Deep vein thrombosis is caused by a number of factors, and it can be fatal if it is unnoticed or untreated. However, in most cases this condition can be treated and prevented. Read on to learn more about what deep vein thrombosis is, what causes is it, and how to treat and prevent it.
What Is Deep Vein Thrombosis?
Deep vein thrombosis (DVT) is basically a blood clot that forms inside one of the deep veins of the body. Deep veins are any veins far beneath the surface of the skin, closer to the bones. These veins are normally large and located near an artery of the same name. For example, the femoral vein is next to the femoral artery. Deep vein thrombosis most commonly occurs in the veins of the legs, such as within the thigh or calf muscles. Deep vein thrombosis is potentially life-threatening because of the risk of the clot breaking off and circulating through the body to the lungs, causing a pulmonary embolism. Pulmonary embolism blocks the flow of blood through the lungs and causes difficulty breathing, palpitations and chest pain and can be fatal. DVT does not, however, cause strokes or heart attacks.
Deep Vein Thrombosis Diagram
Causes of Deep Vein Thrombosis (DVT)
There are a variety of causes for deep vein thrombosis or blood clots. Here are some of the main factors that raise the risk of developing blood clots:
- Some people have clotting disorders that cause clots to form more easily.
- Women who smoke, are over the age of 35 and take birth control are at higher risk.
- People with atrial fibrillation can more easily develop clots.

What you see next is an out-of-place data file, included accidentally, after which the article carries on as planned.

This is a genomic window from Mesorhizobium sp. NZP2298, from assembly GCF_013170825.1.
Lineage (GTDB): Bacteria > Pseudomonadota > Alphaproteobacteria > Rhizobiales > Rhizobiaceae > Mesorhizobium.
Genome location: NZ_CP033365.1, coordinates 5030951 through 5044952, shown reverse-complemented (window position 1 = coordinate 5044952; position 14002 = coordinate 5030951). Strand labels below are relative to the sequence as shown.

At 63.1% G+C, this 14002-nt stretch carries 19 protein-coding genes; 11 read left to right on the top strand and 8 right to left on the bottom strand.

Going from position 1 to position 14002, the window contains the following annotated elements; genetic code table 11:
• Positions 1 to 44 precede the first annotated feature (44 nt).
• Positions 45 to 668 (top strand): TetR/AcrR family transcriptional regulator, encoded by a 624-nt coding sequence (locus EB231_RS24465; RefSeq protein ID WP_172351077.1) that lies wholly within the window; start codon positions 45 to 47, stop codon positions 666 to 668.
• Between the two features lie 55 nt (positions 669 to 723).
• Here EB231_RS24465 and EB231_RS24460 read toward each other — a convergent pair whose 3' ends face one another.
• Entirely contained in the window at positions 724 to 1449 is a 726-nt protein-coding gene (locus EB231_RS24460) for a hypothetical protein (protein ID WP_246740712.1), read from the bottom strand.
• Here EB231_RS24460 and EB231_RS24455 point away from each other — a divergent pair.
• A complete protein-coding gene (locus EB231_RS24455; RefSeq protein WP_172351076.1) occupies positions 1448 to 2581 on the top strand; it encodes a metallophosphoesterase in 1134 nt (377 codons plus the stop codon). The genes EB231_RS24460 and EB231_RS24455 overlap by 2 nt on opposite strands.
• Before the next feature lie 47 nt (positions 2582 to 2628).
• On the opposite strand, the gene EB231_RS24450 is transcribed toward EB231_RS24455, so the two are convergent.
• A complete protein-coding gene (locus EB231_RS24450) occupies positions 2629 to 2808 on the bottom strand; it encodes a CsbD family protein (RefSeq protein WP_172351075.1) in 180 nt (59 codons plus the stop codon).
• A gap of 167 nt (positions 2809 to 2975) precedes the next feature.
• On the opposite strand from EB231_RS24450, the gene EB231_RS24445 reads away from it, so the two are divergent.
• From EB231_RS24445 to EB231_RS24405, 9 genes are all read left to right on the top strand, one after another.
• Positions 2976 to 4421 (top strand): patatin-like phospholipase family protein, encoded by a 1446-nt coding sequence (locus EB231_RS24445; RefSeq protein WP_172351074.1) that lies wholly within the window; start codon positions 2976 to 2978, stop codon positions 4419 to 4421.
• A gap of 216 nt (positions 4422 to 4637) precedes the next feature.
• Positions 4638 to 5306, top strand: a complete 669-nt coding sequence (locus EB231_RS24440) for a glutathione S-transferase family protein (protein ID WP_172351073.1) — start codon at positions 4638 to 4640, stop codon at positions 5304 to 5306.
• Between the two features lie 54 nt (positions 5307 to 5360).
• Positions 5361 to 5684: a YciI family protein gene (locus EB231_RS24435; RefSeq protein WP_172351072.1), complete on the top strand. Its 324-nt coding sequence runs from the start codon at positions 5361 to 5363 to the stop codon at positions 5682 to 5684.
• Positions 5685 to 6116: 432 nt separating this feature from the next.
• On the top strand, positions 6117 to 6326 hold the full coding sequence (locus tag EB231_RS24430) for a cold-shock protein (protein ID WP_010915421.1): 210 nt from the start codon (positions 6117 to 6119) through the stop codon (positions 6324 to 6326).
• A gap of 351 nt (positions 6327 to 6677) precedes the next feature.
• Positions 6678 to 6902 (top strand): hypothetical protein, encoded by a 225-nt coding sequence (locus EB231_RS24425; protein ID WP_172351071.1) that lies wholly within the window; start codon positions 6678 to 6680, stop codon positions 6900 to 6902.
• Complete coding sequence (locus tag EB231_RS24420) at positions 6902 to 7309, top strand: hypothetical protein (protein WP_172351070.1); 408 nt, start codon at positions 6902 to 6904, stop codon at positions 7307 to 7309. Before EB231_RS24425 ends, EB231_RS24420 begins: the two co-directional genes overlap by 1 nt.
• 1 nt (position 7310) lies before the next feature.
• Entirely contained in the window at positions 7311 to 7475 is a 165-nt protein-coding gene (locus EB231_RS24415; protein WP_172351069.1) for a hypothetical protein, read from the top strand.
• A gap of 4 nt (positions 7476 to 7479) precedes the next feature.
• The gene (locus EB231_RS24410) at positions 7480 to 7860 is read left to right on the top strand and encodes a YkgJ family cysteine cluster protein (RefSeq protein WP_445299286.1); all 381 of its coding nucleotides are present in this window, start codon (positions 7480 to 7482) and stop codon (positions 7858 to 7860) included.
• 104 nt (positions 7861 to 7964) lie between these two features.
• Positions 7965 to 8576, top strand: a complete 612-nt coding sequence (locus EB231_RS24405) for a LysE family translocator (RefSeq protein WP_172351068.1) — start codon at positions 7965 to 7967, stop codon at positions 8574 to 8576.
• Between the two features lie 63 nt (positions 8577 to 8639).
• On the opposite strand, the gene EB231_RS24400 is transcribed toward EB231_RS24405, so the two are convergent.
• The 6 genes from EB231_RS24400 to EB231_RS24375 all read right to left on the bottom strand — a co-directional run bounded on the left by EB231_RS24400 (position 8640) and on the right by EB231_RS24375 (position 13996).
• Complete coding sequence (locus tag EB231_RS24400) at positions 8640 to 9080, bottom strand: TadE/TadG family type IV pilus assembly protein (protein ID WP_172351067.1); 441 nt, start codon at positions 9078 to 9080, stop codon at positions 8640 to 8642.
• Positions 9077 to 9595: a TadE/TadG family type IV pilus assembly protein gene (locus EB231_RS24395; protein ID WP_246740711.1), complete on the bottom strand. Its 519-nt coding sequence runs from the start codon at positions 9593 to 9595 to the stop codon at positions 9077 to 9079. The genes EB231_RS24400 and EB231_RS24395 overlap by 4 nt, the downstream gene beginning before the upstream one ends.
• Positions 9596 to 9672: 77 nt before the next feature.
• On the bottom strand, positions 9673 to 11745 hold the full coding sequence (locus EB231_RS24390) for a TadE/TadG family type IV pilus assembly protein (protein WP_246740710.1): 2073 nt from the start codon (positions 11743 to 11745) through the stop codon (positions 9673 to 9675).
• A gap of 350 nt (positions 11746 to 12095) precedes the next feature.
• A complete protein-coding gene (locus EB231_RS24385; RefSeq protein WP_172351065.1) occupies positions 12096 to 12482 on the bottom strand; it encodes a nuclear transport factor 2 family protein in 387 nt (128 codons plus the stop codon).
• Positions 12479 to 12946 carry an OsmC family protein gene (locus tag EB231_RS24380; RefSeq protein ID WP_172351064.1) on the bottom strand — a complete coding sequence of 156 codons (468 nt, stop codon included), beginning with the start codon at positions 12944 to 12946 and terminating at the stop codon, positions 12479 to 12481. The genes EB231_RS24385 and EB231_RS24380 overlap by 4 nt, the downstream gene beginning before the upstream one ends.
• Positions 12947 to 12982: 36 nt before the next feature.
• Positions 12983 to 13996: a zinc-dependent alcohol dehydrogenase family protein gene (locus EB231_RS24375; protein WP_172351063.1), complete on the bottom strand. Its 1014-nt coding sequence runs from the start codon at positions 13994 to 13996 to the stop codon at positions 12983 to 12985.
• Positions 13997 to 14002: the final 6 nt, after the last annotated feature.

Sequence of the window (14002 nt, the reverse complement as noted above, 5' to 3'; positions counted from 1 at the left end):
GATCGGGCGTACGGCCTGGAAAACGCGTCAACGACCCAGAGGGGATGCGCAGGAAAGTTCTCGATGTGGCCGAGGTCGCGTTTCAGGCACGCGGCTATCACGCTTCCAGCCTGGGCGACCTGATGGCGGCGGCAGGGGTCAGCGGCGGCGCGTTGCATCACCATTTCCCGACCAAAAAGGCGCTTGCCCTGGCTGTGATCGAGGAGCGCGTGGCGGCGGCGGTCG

- Being immobile for extended periods of time can cause clots to form in the legs.
- Being overweight increases the risk of DVT.
- People over the age of 60 are at a higher risk.
- Cancer can cause clots to form more easily.
Symptoms of DVT
Signs that you may have a deep vein thrombosis include:
- Pain, cramping or soreness in one of the legs
- Swelling and/or a sensation of heat in one or both of the legs. This is normally seen in the area of the calf or groin.
- An area of redness or bluish discoloration
Signs that a clot has gone to the lungs:
- Difficulty breathing
- Chest pain that worsens with coughing or deep breathing
- Rapid pulse or heart rate
- Coughing up blood
Medications & Prevention of DVT
Medications to treat and prevent DVT are often referred to as ‘blood thinners’. However, they do nothing to change the viscosity of blood. They act on certain enzymes and proteins in the blood that form fibrin which combines with platelets to form clots.
Well-known DVT medications include drugs like warfarin and heparin that have been prescribed to treat and prevent clots for decades. There are also newer drugs on the market for DVT called Xa inhibitors. These drugs inhibit a specific enzyme in the coagulation process called factor Xa.
Treatment options for deep vein thrombosis will sometimes depend on the underlying causes. For instance, an Xa inhibitor called Savaysa is a new drug on the market that prevents DVT in patients that have atrial fibrillation. It can also be used to treat DVT or pulmonary embolism in patients that have already been treated with blood thinners. Drugs that are similar to Savaysa include Xarelto and Eliquis. HelpRx provides discounts on all of these medications that can be used at most U.S. pharmacies.
If you are at risk for developing blood clots, don’t smoke cigarettes. Also, if you know you have a higher risk for DVT and you are taking birth control, talk to your doctor about lower-risk forms of birth control that are less likely to contribute to the formation of clots.